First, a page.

Probability-based Decision Analysis. In cases of ambiguous and usually complex situations, the physician can decrease the probability of error when diagnosing or excluding a disease using reasoning based on decision analysis. He or she analyses the probability of a disease diagnosis on the basis of the findings (post-test probability), whereby both the sensitivity and specificity of the test must be given, as well as considering the pretest probability (current probability).

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Diagnostic Process. The path from unspecified disease to definitive diagnosis is only rarely a linear one by which data are first collected and then analyzed according to established criteria. Additional examinations are to be conducted as indicated, whereupon everything is reevaluated in order to make a definite diagnosis. Frequently, only a few minutes into a medical discussion, first working hypotheses are formulated that ultimately direct further history-taking and examination.

Preliminary Diagnosis and Immediate Therapeutic Consequences. The first impression is on the one hand crucial, but on the other hand can be dangerous if not continually challenged by results of ongoing examinations. It is essential to recognize serious disease as early as possible, and to quickly initiate the appropriate measures, which are often vital to the prognosis. During the diagnostic process it is therefore often necessary to introduce therapeutic measures without a firm diagnosis, and independent of the specific etiology. Treatment on the basis of a preliminary diagnosis is often acceptable for most common diseases.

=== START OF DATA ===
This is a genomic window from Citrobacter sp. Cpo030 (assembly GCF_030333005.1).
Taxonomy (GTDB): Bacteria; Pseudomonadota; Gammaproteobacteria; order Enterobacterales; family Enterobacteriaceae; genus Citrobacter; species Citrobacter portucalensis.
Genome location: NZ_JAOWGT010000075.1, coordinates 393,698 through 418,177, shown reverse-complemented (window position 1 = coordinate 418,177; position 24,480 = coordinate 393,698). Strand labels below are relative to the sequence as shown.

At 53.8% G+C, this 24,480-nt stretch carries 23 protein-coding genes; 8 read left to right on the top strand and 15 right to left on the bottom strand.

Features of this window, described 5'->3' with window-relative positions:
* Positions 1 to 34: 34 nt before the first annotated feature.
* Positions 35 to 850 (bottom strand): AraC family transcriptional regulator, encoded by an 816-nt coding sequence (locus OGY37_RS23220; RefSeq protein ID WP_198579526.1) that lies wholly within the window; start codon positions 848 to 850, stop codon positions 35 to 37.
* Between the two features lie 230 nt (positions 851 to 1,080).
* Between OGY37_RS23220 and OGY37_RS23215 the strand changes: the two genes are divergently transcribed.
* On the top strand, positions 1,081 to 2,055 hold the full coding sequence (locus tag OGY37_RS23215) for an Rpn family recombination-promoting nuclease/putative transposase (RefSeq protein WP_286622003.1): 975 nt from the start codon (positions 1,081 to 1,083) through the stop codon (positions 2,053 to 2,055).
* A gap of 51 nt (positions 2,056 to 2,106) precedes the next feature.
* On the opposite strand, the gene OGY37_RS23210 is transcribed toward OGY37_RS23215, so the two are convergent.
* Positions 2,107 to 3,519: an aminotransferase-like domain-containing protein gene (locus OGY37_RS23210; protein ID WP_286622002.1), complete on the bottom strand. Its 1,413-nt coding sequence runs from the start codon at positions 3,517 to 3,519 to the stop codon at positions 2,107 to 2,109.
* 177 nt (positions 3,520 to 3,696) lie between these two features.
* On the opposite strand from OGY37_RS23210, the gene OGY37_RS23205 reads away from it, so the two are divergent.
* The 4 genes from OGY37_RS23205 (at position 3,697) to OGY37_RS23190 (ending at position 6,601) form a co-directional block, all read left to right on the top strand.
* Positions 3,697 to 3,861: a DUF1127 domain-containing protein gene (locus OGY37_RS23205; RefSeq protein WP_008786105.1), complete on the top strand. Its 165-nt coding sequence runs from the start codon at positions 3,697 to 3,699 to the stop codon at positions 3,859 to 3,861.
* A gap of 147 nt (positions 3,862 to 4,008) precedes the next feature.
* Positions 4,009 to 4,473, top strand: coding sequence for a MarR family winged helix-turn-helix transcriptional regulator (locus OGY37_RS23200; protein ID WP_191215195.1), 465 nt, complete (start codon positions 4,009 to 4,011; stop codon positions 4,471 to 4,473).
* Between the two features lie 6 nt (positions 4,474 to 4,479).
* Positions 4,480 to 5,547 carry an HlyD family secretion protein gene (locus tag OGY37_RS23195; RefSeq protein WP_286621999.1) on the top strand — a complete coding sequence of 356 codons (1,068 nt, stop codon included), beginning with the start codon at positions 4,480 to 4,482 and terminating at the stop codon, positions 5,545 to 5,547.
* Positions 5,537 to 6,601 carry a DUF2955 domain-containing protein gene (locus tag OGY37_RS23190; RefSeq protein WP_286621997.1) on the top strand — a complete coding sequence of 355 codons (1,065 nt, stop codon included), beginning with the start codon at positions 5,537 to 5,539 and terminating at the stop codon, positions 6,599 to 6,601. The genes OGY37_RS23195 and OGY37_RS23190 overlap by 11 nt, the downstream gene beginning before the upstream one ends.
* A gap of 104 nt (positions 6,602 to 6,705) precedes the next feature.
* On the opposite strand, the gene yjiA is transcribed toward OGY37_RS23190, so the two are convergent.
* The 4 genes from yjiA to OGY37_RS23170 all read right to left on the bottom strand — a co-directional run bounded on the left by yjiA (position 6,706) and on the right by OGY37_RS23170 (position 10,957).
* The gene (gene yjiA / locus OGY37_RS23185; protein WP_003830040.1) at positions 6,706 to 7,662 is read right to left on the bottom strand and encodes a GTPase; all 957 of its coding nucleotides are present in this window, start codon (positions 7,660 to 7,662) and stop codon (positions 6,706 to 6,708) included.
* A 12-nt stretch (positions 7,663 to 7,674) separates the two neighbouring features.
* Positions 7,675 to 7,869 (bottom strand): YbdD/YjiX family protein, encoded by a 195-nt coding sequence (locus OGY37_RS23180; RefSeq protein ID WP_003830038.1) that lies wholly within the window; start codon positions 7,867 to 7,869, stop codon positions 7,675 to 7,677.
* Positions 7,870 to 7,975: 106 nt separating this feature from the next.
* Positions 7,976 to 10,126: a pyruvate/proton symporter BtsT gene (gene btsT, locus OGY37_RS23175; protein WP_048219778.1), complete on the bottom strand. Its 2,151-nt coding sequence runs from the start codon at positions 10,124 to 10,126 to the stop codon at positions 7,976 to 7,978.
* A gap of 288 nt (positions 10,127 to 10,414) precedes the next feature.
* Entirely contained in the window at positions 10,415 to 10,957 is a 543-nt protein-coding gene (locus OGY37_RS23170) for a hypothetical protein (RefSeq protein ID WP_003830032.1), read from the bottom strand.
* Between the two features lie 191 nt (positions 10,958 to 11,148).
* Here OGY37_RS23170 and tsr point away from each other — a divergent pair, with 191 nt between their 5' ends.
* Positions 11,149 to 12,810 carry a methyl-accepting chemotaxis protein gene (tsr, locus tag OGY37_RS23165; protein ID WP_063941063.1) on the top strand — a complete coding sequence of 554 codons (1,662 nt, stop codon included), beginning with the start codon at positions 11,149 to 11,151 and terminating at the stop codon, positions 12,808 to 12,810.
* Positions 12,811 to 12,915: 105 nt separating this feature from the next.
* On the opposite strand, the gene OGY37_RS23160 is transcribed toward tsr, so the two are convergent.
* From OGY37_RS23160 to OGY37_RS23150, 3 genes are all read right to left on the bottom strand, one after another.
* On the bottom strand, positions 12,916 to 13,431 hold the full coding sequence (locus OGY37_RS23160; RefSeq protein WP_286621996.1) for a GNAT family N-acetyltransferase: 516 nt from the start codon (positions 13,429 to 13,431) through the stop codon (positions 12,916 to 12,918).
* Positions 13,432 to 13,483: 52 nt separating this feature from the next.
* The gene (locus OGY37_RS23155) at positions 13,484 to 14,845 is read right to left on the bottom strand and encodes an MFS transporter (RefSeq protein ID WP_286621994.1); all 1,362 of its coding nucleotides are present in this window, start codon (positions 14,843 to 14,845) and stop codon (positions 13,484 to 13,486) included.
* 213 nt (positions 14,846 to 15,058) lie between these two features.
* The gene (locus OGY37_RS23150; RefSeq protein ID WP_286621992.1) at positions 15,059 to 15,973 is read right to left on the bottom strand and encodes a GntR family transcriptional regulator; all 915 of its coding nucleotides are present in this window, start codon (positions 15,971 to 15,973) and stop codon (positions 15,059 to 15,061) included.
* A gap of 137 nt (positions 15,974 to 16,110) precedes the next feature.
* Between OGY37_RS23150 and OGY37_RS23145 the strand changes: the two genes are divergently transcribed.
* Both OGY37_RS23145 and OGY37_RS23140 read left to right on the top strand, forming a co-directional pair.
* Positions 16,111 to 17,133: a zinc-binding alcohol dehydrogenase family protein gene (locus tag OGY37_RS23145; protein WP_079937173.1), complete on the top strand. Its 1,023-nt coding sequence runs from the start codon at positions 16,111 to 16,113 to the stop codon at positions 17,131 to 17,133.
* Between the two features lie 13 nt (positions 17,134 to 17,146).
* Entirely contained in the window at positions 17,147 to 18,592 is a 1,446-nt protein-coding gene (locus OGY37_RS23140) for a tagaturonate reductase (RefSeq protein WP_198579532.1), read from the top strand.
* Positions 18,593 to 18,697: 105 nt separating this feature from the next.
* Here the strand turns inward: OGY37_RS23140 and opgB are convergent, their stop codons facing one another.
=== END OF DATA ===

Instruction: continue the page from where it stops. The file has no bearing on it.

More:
In cases of new symptoms or an “atypical” course of disease, the diagnosis should be challenged. The following possibilities must be considered:

  • The first diagnosis was wrong
  • The diagnosis was correct, a complication supervened
  • The diagnosis was correct, a secondary independent disease supervened
  • The diagnosis was correct, side effects from therapy occurred
  • The diagnosis was correct and the course of the disease is indeed atypical

Factors that Can Influence the Differential Diagnostic Thought Process

Prevalence of Disease

Differential diagnosis is based on the knowledge as to which symptoms and disease are common. According to an American study involving over 300 million cases of consultations in private practices of internists, the most common complaints are: abdominal pain, thoracic pain, back pain, headaches, fatigue, coughing and catarrhal symptoms, as well as leg pain, skin symptoms, and vertigo.

Differential diagnosis also takes into account the frequency of diseases according to the overall situation.


The influence of age must always be considered. Knowledge of age distribution provides valuable clues for the diagnosis.


Some diseases occur more frequently in males than in females, and vice versa. This is especially true for occupational diseases as well as diseases caused by smoking or alcohol. Because on their anatomic configuration, women are susceptible to reoccurring urinary tract infections, pyelonephritis and iron deficiency due to menorrhea.


Lifestyle is very important to people today. Some positive habits are healthy nutrition and fitness; harmful habits include addictive behaviors. The influence of alcohol especially on the liver, blood pressure, and nervous system is well known. Smoking, which is particularly on the rise in adolescents, is responsible for the emergence of vascular diseases as well as pulmonary diseases.